Bioastronautics: Subdisciplines

As mentioned in the introductory post, "Bioastronautics: An Introduction", bioastronautics is an increasingly diverse field. Those who study it in postgrad come from a wide variety of academic backgrounds. In the M.S. and Ph.D. programs available in the U.S. at M.I.T., CU Boulder, and Texas A&M, students studied drastically different subjects such as aerospace engineering, biomedical engineering, physics, biology, and psychology. Subdisciplines have arisen due to this academic diversity. There are 5 subdisciplines that I'd like to discuss in this post:

  • Life Support Systems
  • Habitat Design
  • Space Biology
  • Spacesuit Design
  • Space Medicine
I want to note that there are other subdisciplines within bioastronautics, but these are the main ones I wanted to cover. For now, I'll give a brief overview of each subdiscipline, but expect articles in the future that go into more detail.

Life Support Systems

Life support in bioastronautics is the engineering of the systems necessary to keep humans and other organisms alive in the space environment. All manned spacecraft have a fleshed out life support system that allows for breathable air, stable cabin temperature, and protection from the space environment. A key distinction to make from the last sentence is that I didn't mention water or food production. Not all manned spacecraft are designed to be permanent, many are only meant for short-term transportation. If we were discussing long-term habitats such as the ISS, manned interplanetary spacecraft, or the upcoming Lunar Gateway, water and food production could also be considered a life support system.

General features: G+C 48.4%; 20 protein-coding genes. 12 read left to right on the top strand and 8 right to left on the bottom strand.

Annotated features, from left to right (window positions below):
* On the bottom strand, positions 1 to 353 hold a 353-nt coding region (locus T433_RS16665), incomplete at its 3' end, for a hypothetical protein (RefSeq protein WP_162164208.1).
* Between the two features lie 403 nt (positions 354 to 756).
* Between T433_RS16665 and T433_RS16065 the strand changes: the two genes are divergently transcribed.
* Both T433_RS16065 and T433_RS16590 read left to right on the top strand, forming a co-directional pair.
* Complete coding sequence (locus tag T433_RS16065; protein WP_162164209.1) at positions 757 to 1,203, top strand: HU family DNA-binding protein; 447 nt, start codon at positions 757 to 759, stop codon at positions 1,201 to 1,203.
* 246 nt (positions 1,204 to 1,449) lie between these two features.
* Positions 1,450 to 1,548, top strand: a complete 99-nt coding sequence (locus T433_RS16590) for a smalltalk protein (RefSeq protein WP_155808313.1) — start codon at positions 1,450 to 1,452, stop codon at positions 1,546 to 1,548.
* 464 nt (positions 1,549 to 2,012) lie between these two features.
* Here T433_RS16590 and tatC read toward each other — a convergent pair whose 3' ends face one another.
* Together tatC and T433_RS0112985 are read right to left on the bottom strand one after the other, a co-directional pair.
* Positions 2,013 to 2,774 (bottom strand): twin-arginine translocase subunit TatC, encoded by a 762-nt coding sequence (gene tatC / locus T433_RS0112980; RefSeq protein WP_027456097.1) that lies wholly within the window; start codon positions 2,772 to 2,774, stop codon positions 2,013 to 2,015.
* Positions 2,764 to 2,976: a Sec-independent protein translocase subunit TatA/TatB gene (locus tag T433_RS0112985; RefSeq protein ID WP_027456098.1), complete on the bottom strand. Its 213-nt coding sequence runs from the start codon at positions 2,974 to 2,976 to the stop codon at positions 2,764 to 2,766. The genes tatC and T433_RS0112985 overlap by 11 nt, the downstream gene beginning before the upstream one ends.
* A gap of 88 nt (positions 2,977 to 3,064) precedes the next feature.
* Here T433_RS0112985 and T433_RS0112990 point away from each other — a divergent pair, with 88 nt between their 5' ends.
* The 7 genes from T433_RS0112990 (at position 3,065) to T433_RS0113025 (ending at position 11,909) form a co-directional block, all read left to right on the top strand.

The ISS's Environmental Control and Life Support System (ECLSS) [1]


Habitat Design

Habitat design in bioastronautics is similar to life support, but is focused on the design of the cabin(s) and other structures that the human or organism will live and work in. It determines where machines, amenities, and interfaces are placed as well as the interior structural design of a spacecraft or ISS module. 

The interior of the ESA's Columbus module on the ISS [2]

Space Biology

The study of how biological processes occur in space and what problems arise due to the space environment. Primarily academic, but also deals with the engineering of solutions to solve those problems. 

An image of muscle cells being studied aboard the ISS [3]

Spacesuit design

The design and engineering of spacesuits used during spaceflight or spacewalks. Is similar to life support engineering, but condenses that all down to individual use. Important problems spacesuit designers face are comfort, functionality, and safety.

Gemini Spacesuit being tested, January 1966 [4]

Space Medicine

The study and design of solutions to physiological problems that arise due to the space environment. Deals with radiation, microgravity, and other effects of the space environment on humans.

Astronaut Leroy Chiao performing an ultrasound on astronaut Salizhan Sharipov
aboard the ISS [5]